Soccer

Premier League returns: Games resume on Wednesday

Premier League returns: Games resume on Wednesday

MANCHESTER, England (AP) -- English soccer's longest suspension since World War II comes to an end Wednesday, bringing the country's favorite sport back to a nation that has struggled to protect its citizens during the coronavirus pandemic.

The Premier League, the richest soccer league in the world with massive worldwide viewership, was suspended on March 13 after Arsenal manager Mikel Arteta tested positive. The virus had been rapidly spreading from Italy and Spain to the rest of Europe but it took soccer authorities to halt play, a move that has been credited with saving lives by keeping tens of thousands of fans in England from being infected at stadiums as they raucously supported their teams.

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Prime Minister Boris Johnson's Conservative government has faced widespread criticism for not ordering a nationwide lockdown until March 23 and not supplying health care workers with enough protective equipment. Johnson himself fell seriously ill with the virus.

Health experts say if the government had just shut down the country one week earlier, Britain could have cut its virus-related death toll of over 42,000 in half. The death toll is the highest in Europe.

"I thought about the night I started to have some symptoms, how serious that was," Arteta said in a pre-match virtual news conference. "It had to be reported because I could put at risk a lot of people."

Britain has eased its lockdown despite still seeing more than 1,000 new coronavirus cases and hundreds of deaths each week. So after months of planning, the Premier League is getting back on the field -- even though they will be playing in empty stadiums, just like Germany's Bundesliga, which returned last month.

The first Premier League match in more than three months will be between Birmingham club Aston Villa and Sheffield United on Wednesday, followed by second-place Manchester City taking on London club Arsenal.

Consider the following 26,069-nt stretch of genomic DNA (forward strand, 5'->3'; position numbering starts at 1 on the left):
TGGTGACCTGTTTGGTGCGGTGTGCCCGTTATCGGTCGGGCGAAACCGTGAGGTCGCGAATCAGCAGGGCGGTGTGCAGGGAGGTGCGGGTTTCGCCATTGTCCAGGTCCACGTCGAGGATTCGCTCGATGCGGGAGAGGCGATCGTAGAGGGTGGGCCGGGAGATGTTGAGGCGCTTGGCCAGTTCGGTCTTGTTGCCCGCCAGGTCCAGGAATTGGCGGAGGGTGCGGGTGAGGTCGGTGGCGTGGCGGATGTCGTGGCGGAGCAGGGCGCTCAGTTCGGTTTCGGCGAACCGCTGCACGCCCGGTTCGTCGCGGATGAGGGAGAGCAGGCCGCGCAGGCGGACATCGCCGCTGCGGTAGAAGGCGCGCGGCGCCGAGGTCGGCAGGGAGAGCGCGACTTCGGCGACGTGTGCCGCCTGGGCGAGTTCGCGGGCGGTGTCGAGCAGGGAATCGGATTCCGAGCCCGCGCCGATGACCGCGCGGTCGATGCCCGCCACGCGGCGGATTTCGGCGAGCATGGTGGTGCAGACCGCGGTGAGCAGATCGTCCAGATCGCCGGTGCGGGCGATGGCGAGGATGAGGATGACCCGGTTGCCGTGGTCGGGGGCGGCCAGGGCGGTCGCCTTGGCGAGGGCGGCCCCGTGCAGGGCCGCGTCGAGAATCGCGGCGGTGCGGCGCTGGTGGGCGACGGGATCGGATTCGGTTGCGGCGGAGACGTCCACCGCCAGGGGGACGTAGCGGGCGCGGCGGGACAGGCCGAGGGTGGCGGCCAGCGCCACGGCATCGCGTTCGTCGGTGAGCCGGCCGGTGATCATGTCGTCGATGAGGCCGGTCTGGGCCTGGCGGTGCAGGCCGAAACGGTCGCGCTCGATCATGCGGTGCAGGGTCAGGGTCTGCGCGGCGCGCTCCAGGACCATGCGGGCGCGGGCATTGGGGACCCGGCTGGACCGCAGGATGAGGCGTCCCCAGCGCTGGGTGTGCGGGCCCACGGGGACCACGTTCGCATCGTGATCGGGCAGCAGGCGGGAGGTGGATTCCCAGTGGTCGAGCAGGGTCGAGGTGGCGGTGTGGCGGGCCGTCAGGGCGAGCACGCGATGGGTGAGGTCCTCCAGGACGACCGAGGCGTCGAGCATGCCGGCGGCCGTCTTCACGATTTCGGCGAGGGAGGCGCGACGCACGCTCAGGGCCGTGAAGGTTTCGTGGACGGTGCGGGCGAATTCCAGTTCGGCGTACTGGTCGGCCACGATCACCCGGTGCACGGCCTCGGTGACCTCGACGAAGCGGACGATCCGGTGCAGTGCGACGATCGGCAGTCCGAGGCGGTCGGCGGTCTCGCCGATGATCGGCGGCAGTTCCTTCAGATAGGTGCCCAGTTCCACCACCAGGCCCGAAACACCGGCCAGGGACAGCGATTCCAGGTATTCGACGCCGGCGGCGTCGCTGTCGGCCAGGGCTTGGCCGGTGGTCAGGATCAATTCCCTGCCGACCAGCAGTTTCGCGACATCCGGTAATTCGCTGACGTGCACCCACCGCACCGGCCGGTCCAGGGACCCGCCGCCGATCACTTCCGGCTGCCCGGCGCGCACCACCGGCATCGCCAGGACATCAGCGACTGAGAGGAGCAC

League leader Liverpool, which holds a massive 25-point lead over Man City and is close to winning its first league title in 30 years, will play its first match Sunday at city rival Everton.

"Obviously it is going to be an odd experience without fans," said Premier League chief executive Richard Masters. "The Premier League won't be back with a capital `B' until fans are back."

The opening round of matches will honor the Black Lives Matter movement, which spread to Britain and the rest of the world following the death of George Floyd in Minneapolis by police last month. Players on each team will have their names removed from the back of their shirts and replaced with "Black Lives Matter." They will also wear a Black Lives Matter logo and a badge thanking Britain's National Health Service for the rest of season.

The latest example of the league's clout came this weekend when 22-year-old star Marcus Rashford publicly demanded that Johnson's government reverse its decision to halt school lunch vouchers for poor students over the summer holidays. The Manchester United and England player cited his own childhood experience of relying on free school lunches and food banks.

His campaign to protect hungry children drew wide support, prompting Johnson to make an abrupt policy U-turn Monday and continue the vouchers. Johnson then called Rashford to thank him.

After the announcement Rashford tweeted: "I don't even know what to say. Just look at what we can do when we come together, THIS is England in 2020."

During the lockdown and with the resumption of the season in doubt, the league had feared it could lose more than $1 billion for failing to meet broadcasting commitments.

Of the five biggest soccer nations in Europe, England will be the fourth to get back on the field. Germany was first last month, while Spain and Italy resumed this month. France canceled the remainder of its season while the virus was still peaking -- as did England's neighbor, Scotland.

When teams were finally allowed to return to training, social distancing measures and testing for COVID-19 were put into place. Soccer authorities have now agreed to allow five substitutions in each match, rather than three, to cut down on injuries.

For now, only 110 people -- including players, referees and coaches -- will be allowed in the red zone around the field of play, and will be required to have a negative COVID-19 test in the previous five days as part of a medical passport that will see a barcode scanned before they can enter.

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Although fans won't be allowed in the stadiums, many games will be available to watch on free TV -- partly to keep fans from gathering by the thousands outside stadiums.